Text: Vellachi Ganesan

05. Dec 2010

The Light Within

I have always known somewhere deep within myself there lies light. In the darkest hour of the night, during the silence of a sunrise or as the sunlight filters into the thicket of a forest, I have felt the presence of this light, of myself, of my own being come forth. Such moments hold the deepest human experiences and it is in pursuit of such moments that I continue my journey. Sometimes, I have found these moments in manmade works too, in architectural space and artistic experience. Works, from Turrell’s installations to Zumthor’s ‘Therme’, have touched me deeply and made me feel free, present and human. The presence of a certain light quality in their work speaks to me in a way words cannot describe. I have contemplated these ideas for some time, and sought to explore them in my own ways. What is it about the light in these spaces that make them so evocative and touching? Can I, as a designer, also create such work? To answer these questions, perhaps we must ask the most basic question: What is the primary relationship between man and light?

Our relationship with light is perhaps one of the most basic and most integral to our human existence on many levels. This relationship dates back to the beginning of human history, and even earlier, into our evolutionary period. Light is an element that has always fascinated the human being, an element so powerful that it has been responsible for a human history of language and literature, art and architecture, spirituality and religion, and a domain of science. Light has inspired and fuelled our history, because of the way in which we, as human beings, are taken by, touched and impacted by it. And that means that there is an intimate and innate manner in which light touches our humanness. The relationship we have with light precedes all our expressions of it. How can we unravel such a basic, real, primal relationship between the human being and light? The answer lies in delving deeper into the way we have expressed light, in language, literature, art, architecture, spirituality, religion and science, and by exploring it thus re-veal the human spirit from which these expressions of light were created. In addition, we must explore the basis of human experience with light – sight, dreams and the construct of the human mind –imagination. This essay is an exploration of some of these elements, with the intention of coming closer to having a sense of what light essentially means to us. […]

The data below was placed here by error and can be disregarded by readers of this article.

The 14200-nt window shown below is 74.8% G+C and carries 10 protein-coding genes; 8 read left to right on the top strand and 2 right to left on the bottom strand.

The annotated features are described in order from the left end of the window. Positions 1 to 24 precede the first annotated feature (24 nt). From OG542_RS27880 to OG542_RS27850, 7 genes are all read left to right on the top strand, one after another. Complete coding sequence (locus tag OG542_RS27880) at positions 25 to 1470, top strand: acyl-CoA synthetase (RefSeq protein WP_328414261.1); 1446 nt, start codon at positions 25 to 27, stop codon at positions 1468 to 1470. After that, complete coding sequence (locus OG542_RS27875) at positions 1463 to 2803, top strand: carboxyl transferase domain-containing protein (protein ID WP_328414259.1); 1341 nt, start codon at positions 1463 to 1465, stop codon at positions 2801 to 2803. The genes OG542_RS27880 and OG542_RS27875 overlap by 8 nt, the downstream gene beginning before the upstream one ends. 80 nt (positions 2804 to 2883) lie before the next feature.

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The full version of the article can be found in PLD No. 74

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